EL CENTRO, Calif. – Over $200 million dollars from Proposition 68 and state funds are being invested in the Salton Sea. State officials at a press conference said they’re working to prevent a regional environmental disaster.
West Shores Vice-Mayor Mark Gertz said it’s about time because the area is becoming a major health hazard.
“Because the lives of the residents and the flora and fauna of the Salton Sea basin are life-depending upon that. The local high school in Salton Sea has four times the state level of asthma. School children in mecca are getting nosebleeds and asthma much higher than the state levels,” Gertz said.
Senator Ben Hueso, 40th Senate Disctrict, said he understand the problem.
“It’s not just a Riverside or Imperial Problem, it’s a statewide problem that people should be very concerned about not addressing,” Hueso said.
State Assembly Member Eduardo Garcia explained the allocation of the funds.
“It’s broken down into a 170 million dollars that will go directly to the Salton Sea management program for this first phase of this 10-year plan. It is 30 million dollars that will go directly to the Salton Sea authority to begin these efforts immediately. And then ten million of those will go towards the 20 million-dollar cost of cleaning up the new river,” Garcia said.
Gertz appreciates the amount but said that it’s not enough to solve a problem that has a price tag in the billions.
“This will not fund all of the ten-year plan. To not address the sea at large is going to incur long-term disastrous results,” Gertz said.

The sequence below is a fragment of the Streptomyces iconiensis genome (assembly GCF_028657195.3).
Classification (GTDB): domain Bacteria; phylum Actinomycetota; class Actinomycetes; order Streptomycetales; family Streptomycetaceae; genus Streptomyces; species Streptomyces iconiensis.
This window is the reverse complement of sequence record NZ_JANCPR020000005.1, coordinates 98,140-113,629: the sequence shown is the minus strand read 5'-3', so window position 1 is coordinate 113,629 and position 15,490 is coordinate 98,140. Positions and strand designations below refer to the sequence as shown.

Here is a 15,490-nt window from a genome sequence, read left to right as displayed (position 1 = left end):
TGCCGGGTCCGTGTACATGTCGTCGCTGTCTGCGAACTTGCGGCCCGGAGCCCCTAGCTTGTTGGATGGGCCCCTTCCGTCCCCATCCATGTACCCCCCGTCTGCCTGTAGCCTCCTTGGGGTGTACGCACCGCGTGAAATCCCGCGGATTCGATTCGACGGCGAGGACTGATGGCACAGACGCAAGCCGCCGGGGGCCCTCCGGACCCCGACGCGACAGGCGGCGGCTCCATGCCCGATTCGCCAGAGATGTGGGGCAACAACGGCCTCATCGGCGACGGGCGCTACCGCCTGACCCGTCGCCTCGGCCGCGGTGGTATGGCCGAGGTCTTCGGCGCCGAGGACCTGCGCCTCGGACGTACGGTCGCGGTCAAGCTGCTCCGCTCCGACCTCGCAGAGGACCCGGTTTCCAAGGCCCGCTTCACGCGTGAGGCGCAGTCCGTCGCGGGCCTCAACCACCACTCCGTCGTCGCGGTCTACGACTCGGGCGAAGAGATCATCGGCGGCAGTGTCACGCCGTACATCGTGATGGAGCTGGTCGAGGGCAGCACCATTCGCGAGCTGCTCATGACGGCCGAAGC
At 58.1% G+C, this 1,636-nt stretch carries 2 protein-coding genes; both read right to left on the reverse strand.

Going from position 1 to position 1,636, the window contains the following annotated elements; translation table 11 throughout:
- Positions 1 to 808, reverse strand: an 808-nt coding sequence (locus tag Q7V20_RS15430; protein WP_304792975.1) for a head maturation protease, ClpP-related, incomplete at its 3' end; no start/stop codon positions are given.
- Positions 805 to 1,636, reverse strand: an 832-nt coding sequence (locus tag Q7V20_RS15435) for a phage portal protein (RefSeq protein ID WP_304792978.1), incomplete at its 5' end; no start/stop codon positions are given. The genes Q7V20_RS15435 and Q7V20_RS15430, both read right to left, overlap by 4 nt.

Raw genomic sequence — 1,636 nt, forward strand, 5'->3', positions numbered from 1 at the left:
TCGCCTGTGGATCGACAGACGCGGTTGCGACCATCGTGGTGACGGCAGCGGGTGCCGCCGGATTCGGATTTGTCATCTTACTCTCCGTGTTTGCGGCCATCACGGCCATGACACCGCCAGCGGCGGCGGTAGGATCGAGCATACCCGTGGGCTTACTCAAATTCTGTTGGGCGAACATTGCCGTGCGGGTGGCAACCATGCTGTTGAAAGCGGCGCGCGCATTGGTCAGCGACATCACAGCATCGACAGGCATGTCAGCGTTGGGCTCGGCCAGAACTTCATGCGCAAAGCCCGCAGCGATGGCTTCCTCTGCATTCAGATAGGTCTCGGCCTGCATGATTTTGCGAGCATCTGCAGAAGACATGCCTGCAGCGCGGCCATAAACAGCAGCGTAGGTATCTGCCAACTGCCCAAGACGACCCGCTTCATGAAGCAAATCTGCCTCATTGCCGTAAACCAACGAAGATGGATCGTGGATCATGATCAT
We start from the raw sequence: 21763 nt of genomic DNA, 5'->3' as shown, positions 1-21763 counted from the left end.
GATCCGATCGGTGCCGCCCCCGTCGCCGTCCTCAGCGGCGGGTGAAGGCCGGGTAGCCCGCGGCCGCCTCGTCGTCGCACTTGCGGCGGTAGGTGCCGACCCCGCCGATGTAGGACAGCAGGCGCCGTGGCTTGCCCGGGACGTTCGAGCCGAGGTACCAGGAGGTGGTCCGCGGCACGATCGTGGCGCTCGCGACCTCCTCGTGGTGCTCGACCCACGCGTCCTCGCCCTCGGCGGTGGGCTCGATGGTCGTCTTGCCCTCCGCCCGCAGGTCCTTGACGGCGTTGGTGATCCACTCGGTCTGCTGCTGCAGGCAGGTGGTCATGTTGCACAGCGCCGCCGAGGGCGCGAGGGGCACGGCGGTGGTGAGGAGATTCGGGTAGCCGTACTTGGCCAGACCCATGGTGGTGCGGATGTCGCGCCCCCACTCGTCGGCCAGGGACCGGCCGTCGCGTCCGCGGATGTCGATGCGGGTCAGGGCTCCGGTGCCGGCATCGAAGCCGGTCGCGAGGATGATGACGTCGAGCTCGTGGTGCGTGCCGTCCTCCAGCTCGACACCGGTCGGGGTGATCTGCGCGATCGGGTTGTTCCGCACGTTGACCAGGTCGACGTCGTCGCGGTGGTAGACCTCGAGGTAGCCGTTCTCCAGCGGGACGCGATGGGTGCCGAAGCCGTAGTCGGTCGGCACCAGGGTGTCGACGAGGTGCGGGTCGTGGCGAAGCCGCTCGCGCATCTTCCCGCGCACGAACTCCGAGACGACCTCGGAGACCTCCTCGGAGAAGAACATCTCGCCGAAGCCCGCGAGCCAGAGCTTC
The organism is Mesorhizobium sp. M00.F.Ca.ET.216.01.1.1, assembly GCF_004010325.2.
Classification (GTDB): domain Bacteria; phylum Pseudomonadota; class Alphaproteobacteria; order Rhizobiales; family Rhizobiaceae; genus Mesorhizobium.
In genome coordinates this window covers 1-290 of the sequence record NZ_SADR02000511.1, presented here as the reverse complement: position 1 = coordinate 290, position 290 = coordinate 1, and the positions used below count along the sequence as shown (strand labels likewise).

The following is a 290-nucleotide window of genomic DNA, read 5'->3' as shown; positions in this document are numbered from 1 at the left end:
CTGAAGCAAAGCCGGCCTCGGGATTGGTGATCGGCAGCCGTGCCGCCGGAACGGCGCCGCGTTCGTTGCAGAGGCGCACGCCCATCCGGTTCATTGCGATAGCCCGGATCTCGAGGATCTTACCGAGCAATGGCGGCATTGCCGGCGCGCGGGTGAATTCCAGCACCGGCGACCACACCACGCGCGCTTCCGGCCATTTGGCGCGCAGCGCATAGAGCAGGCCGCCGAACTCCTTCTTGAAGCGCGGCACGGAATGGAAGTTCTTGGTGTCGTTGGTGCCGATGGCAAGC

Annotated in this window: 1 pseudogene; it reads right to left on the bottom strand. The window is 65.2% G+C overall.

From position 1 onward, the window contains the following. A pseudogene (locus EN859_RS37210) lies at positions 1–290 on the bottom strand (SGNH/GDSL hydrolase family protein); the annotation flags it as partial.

While looking around the Internet we came across this great article on The Desert Review by Brian McNeece. Please read it as it is a very important take on the water in the Imperial Valley.
Some locals have asked, “What does it matter who controls the water?” It matters a lot. Farmers rightly claim that they contribute the majority of value to
the local economy. They also claim that if they were to control the water, the Imperial Valley would be in good hands….
If you are one of about 500 farmers here, being in control of the water sounds mighty sweet, but if you’re among the other 179,500 residents of Imperial County, you might want those decisions to be made by elected representatives sworn to uphold the public good.
The Colorado River Basin has been in drought for 18 years; how is this going to affect the water that the Imperial Valley receives in years to come?
Colorado River reservoirs expected to be less than half full by Sept. 30
“We’re in uncharted territory for the system,” said Jeff Kightlinger, general manager of the Metropolitan Water District of Southern California, the water wholesaler for greater Los Angeles, which relies on the Colorado River for a portion of its supplies.
“Everything is new, and it’s all bleak. None of it is positive.”
Explore the lower Colorado River where virtually every drop of the river is allocated, yet demand is growing from a myriad of sources — increasing population, declining habitat, drought and climate change.
The 1,450-mile river is a lifeline to 40 million people in the Southwest across seven states and Mexico. How the Lower Basin states – Arizona, California and Nevada – use and manage this water to meet agricultural, urban, environmental and industrial needs is the focus of this tour.
This 3-day, 2-night tour travels along the Lower Colorado River from Hoover Dam to the Salton Sea and the Coachella Valley. Along the way, experts discuss challenges related to what is the most contested, beloved for recreation and meticulously managed rivers in the USA.